There are millions of chocaholics in the world fighting to enjoy the sweet treat in moderation, lest they end up looking like Augustus Gloop. According to Nestlé, a team of scientists in Lausanne has managed to structure sugar differently, which could help create delicious chocolate that's easier on the waistline.
The team at Nestlé says that the new structure allows for a "significant" decrease in the amount of sugar used in chocolate without ruining the taste. The new discovery is designed to dissolve in the mouth without delivering as much sugar to the stomach, allowing for a sweet, normal taste in a healthier package.
Beyond that, precious little detail is available about the new compound. We've reached out to Néstle for more information, and will keep you updated on their response. We do know the faster dissolving compound is currently being patented by the company, and should start showing up in confectionery products from 2018.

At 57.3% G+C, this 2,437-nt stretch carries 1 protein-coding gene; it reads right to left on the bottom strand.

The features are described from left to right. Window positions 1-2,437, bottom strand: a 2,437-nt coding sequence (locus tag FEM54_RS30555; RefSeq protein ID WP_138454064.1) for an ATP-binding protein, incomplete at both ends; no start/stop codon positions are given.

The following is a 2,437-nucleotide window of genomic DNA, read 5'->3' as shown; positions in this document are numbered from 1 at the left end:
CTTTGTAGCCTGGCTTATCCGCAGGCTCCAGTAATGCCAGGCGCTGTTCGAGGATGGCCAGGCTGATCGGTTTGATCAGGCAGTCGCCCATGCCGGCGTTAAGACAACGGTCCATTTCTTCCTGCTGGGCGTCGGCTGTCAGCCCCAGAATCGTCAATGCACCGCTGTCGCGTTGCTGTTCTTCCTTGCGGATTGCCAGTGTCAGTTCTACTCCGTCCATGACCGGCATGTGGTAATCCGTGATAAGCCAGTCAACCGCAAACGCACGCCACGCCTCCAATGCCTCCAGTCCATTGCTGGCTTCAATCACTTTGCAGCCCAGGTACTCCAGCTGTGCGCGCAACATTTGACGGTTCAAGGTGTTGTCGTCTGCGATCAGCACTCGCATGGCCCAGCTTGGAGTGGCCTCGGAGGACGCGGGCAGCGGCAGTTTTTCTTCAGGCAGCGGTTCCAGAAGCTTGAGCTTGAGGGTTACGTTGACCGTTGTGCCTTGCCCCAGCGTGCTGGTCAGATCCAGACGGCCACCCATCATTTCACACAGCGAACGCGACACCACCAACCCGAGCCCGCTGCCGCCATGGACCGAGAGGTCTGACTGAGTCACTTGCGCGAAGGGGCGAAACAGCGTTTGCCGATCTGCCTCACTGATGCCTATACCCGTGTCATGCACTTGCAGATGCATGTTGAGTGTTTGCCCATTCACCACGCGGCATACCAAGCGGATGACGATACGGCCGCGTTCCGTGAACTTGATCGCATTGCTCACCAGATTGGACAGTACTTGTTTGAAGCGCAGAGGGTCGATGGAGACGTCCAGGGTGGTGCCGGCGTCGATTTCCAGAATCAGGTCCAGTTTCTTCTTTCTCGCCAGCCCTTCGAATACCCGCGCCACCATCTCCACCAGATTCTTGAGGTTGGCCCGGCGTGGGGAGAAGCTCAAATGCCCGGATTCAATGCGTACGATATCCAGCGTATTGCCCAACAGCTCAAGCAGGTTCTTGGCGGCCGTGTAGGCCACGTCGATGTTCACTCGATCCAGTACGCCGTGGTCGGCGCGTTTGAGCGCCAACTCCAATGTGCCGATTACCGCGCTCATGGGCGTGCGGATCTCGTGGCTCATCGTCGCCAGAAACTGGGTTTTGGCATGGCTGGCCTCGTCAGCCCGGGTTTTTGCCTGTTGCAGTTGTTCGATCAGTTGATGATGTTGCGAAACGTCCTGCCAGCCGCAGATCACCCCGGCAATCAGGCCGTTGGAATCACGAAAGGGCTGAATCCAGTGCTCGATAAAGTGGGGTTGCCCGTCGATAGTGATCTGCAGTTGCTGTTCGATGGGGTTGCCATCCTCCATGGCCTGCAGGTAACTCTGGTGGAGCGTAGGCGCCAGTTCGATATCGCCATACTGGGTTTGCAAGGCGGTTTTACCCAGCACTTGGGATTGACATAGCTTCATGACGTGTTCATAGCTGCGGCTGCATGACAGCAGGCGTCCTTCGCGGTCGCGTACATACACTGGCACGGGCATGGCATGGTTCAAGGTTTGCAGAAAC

"This truly groundbreaking research is inspired by nature and has the potential to reduce total sugar by up to 40 percent in our confectionery," says Stefan Catsicas, Nestlé Chief Technical Officer. "Our scientists have discovered a completely new way to use a traditional, natural ingredient."
Nestle isn't alone in searching for a great-tasting alternative to sugar. Stevia (a plant-based sweetener that's been used commercially since the 1970s) and Splenda (an artificial sweetener based on sucralose) are two of the current alternatives to regular sugar, while researchers are working to make Brazzein commercially viable, too.
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